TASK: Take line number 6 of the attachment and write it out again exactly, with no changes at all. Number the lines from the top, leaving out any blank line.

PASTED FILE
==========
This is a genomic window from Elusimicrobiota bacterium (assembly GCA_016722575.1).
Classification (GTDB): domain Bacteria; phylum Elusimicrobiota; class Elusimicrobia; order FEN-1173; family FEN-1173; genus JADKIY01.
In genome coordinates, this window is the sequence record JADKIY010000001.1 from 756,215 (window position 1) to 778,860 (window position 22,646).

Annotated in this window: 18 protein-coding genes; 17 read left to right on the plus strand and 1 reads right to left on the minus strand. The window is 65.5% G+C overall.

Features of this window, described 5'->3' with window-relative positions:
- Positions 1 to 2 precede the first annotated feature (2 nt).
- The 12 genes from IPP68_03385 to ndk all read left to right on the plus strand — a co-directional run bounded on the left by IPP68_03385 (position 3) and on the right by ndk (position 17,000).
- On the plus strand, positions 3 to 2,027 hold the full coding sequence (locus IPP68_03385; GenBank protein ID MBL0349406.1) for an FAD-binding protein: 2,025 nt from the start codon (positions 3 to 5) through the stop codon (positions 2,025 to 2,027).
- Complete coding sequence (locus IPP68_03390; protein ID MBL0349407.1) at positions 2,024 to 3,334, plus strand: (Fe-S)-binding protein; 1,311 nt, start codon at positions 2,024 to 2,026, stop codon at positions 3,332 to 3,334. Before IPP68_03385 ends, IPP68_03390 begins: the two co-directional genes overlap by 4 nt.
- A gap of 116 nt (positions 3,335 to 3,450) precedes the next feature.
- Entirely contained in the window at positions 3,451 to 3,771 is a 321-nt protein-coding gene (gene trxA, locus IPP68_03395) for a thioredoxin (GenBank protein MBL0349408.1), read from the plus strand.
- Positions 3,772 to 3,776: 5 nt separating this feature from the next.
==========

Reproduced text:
- Positions 1 to 2 precede the first annotated feature (2 nt).